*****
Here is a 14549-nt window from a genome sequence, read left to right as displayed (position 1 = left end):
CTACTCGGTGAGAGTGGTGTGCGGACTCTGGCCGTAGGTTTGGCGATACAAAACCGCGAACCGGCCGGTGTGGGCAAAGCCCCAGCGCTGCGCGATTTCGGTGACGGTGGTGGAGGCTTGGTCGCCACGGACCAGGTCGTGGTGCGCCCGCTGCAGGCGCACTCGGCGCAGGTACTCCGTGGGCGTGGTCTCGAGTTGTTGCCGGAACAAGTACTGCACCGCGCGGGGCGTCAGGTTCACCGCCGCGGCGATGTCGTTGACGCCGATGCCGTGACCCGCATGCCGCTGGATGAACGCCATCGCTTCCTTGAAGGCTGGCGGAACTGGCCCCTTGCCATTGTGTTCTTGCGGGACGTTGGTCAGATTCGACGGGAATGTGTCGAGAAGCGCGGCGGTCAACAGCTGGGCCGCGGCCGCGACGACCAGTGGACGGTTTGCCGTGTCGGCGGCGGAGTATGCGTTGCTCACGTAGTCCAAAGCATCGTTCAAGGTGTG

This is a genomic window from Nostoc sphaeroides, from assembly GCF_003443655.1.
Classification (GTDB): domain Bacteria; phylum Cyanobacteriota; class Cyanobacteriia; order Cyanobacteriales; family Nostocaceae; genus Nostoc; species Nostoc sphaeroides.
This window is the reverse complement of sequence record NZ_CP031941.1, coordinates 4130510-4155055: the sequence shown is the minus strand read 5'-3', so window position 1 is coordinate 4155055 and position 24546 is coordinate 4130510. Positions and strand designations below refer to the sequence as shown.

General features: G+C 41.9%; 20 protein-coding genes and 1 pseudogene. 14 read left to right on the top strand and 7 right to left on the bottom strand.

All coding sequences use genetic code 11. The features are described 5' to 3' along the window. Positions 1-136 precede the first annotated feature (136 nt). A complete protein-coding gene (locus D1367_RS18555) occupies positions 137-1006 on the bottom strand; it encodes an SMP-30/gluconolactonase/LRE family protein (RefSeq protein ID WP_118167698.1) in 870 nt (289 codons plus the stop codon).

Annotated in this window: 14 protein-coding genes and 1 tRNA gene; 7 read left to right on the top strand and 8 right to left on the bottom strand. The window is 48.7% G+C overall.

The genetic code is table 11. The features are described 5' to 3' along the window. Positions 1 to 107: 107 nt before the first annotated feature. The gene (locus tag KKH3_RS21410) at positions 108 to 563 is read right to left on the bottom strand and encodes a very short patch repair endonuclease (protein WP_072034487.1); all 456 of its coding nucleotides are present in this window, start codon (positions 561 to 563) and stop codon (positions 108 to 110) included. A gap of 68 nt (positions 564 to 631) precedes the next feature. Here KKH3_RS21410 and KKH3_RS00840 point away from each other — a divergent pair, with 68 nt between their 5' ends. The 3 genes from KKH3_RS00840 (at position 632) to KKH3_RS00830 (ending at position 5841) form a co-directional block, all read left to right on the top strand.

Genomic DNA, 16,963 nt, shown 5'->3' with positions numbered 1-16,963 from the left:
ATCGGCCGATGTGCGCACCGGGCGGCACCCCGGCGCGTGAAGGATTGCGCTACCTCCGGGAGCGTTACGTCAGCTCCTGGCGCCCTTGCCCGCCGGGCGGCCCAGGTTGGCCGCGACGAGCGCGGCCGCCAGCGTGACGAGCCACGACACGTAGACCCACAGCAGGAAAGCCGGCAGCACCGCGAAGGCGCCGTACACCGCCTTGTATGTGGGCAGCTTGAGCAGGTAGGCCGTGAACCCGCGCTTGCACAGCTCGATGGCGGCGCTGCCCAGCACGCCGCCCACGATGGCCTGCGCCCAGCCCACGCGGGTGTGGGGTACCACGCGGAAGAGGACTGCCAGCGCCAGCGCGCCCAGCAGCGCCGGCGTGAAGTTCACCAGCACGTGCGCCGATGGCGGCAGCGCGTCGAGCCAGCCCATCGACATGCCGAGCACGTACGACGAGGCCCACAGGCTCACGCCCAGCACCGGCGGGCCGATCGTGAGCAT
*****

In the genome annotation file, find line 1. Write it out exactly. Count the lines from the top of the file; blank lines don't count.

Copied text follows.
Here is a 14549-nt window from a genome sequence, read left to right as displayed (position 1 = left end):